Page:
Designing the 21st Century Engineer Syllabus


This course syllabus offers a chance to learn about a pioneering new approach to values-driven leadership development called “Giving Voice To Values” (GVV). This approach has made a dramatic impact on business education and business practice around the world and is now being applied to engineering.


Course Information

Course Number:                AHSE 2199A-01
Instructors:                        Mary Gentile and Rob Martello
Credits and Grading:          2 AHSE credits, Experimental Grading (EG)   
Meeting Time:                    Tuesday, 5:30 to 7:00 PM
Course Motto:                    “Ex valoribus, vocem” (“From values, voice”)

Course Catalog Description

Do you want to contribute to a paradigm shift in the education of engineering professionals?  Do you want to make a positive impact on engineering education at Olin and beyond?

This course offers a chance to learn about a pioneering new approach to values-driven leadership development called “Giving Voice To Values” (GVV). This approach has made a dramatic impact on business education and business practice around the world, having been used in hundreds of schools and organizations, including engineering-driven business, on all seven continents. GVV has yet to be adapted for use in the engineering profession… until now.

Our class will begin by exploring the GVV framework and its applicability to engineers.  We will work in teams to research the most critical leadership and values conflicts faced by engineering professionals in their careers and to understand faculty aspirations and reservations around addressing these conflicts. We will conclude with a design project that will give you the chance to develop workshops or co-author educational materials for use in Olin courses and beyond. 

Learning Objectives

Everything we do this semester boils down to a list of learning objectives that undergird our class activities, assignments, and assessments.  The list is almost too much fun… come see for yourself:

  1. Critical thinking: ethical, contextual, and systems analysis.  Our readings, discussions, and assignments will ask you to make sense of complexity, identify effective and ineffective arguments, make connections across disciplinary and other perspectives, advance a goal/viewpoint, and (perhaps best of all) practice innovative thinking, or the art of finding ways to accomplish what most say is impossible.  These activities depend upon a combination of persuasive arguments, supportive evidence, and insightful creativity.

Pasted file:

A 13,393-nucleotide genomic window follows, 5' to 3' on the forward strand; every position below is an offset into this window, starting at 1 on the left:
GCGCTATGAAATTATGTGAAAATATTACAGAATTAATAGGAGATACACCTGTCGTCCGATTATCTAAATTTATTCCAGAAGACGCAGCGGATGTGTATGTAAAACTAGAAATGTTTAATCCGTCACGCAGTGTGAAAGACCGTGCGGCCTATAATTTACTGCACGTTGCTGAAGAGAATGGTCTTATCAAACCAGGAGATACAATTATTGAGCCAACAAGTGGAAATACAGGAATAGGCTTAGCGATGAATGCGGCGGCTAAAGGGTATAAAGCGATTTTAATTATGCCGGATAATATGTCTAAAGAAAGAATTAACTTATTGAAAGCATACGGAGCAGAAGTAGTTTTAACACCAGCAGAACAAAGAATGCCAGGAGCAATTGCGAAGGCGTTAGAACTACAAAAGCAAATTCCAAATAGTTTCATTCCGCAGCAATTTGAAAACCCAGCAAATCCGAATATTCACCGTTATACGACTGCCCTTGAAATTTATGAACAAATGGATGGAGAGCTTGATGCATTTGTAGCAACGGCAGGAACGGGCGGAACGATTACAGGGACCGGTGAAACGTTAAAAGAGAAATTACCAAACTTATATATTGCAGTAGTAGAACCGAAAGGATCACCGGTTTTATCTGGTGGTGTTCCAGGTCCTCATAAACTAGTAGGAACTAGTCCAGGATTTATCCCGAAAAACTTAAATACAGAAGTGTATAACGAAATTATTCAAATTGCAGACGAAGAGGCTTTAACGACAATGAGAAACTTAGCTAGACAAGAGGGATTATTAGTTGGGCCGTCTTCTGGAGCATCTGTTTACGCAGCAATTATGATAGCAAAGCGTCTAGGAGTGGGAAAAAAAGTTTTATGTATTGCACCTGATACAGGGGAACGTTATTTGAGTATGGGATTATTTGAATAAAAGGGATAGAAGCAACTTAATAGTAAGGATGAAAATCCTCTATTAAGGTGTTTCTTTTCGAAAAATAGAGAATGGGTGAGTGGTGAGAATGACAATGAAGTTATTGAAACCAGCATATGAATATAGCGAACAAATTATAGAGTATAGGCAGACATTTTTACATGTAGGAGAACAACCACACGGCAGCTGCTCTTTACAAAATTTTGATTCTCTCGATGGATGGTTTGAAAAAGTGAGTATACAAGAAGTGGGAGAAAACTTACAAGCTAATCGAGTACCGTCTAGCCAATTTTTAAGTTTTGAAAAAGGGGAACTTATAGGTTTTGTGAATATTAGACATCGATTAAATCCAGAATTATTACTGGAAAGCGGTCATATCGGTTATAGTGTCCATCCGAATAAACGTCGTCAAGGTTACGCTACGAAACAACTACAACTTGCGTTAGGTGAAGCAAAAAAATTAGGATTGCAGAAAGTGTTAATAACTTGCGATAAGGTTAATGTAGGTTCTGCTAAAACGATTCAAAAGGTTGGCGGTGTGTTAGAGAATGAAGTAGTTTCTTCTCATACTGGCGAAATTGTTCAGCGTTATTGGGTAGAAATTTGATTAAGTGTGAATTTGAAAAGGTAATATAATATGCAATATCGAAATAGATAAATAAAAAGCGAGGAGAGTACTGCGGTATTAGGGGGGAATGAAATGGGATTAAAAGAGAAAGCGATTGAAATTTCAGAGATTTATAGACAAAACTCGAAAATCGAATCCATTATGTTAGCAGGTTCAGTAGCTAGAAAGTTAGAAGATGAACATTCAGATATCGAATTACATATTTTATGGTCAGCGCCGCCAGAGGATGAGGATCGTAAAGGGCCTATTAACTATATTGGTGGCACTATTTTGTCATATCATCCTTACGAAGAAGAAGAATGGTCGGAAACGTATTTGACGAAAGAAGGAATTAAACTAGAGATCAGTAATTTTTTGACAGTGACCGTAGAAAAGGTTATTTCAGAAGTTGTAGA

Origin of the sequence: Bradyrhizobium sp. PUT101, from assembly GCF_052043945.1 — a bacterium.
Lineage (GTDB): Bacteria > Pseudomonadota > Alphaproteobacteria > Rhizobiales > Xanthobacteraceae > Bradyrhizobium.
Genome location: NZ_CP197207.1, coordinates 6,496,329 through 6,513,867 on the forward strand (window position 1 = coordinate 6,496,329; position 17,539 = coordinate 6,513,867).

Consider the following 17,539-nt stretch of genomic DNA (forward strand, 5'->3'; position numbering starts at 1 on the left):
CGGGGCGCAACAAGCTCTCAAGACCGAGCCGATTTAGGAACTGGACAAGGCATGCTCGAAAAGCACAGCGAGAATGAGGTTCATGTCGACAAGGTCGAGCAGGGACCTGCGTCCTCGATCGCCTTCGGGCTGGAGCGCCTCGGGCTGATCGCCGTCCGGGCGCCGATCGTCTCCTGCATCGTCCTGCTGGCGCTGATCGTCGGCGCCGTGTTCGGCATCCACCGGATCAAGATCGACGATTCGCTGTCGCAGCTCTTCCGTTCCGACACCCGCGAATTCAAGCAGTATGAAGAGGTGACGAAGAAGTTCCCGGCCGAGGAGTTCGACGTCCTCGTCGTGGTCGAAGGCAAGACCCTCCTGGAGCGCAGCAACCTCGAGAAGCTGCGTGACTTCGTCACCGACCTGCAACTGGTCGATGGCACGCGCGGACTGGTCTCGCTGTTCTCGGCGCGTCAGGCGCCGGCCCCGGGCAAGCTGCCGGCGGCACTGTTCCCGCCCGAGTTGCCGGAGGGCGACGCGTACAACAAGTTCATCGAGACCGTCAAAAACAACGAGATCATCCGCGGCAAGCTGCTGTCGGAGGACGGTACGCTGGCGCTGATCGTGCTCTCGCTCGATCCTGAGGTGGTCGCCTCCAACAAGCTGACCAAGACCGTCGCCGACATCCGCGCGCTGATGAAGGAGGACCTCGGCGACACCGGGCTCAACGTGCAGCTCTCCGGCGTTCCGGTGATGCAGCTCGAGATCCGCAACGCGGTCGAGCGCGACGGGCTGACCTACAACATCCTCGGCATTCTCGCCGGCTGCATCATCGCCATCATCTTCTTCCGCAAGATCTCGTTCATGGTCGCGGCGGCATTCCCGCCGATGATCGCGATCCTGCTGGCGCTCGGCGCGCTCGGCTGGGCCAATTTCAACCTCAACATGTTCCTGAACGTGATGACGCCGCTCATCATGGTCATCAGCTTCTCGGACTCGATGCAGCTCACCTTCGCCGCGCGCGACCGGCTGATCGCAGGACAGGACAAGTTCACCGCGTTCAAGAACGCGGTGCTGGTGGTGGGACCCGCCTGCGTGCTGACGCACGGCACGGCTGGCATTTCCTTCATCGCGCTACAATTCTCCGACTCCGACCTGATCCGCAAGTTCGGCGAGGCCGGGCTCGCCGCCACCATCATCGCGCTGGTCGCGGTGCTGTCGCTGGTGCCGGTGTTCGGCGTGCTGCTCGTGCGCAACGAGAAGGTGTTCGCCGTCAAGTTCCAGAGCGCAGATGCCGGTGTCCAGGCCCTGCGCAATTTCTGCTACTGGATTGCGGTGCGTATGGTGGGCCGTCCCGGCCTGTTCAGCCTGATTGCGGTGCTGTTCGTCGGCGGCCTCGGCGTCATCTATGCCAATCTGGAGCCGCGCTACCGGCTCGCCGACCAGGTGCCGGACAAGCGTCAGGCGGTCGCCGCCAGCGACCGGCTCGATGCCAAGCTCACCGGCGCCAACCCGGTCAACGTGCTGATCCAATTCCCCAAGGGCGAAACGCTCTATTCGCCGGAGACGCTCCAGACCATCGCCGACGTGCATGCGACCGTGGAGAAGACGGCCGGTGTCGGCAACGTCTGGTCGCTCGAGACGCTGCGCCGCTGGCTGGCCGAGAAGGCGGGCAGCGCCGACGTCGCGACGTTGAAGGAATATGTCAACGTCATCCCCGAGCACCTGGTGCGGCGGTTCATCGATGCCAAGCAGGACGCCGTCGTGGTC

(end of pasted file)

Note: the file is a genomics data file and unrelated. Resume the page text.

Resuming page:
2. Communication skill development.  In this course, you will craft a variety of communication deliverables (which you will propose and design according to your own goals and interests).  You will also participate in class discussions and outreach activities ranging from interviews with industry professionals to skype calls with fictional characters.  These activities will help us develop communication practices such as critical reading techniques, organization and structure, mechanics and style, and integration of creativity/engagement with rigor/effectiveness.
  3. Self-Directed LearningAll of our assignments and class activities require that you take initiative, make plans, manage your time, set goals, reflect, respond to adversity, and rock on.  Throughout this semester you will receive a growing degree of responsibility and autonomy, as well as scaffolding that will allow you to take on greater challenges and fail in a constructive and educational way.  Remember that this is an experimental class, run for the first time.  We need your help to make this work, and we invite you to join our teaching team and take ownership of this educational endeavor!
  4. Intrinsic Motivation. This course insists that you place yourself – your own goals and passions – into our discussions and analysis through a combination of reflection and action.  What are your reasons for taking this class, for pointing your career in this direction?  What is your story?  What are your personal values and ethics?  What can you do to make each activity more meaningful and fun?  
  5. Collaboration and Teamwork.  This class is a fully collaborative endeavor – by continually working together, listening to, and learning from each other, we will form a cohesive and productive classroom community.  We’re counting on you to be a constructive member of the team, and ideally you will carry this collaborative spirit into a lifetime of spiraling inspiration.[1]
  6. Real World Impact.  The main project and lion’s share of our time in this course is devoted to real world changes.  You are going to actually create something that will impact engineering education for future professionals… and in that way, you will also impact engineering practice

Your “grade” and feedback in this class will relate to your efforts and growth in these areas. 

Assessment, Feedback, and “Experimental Grading”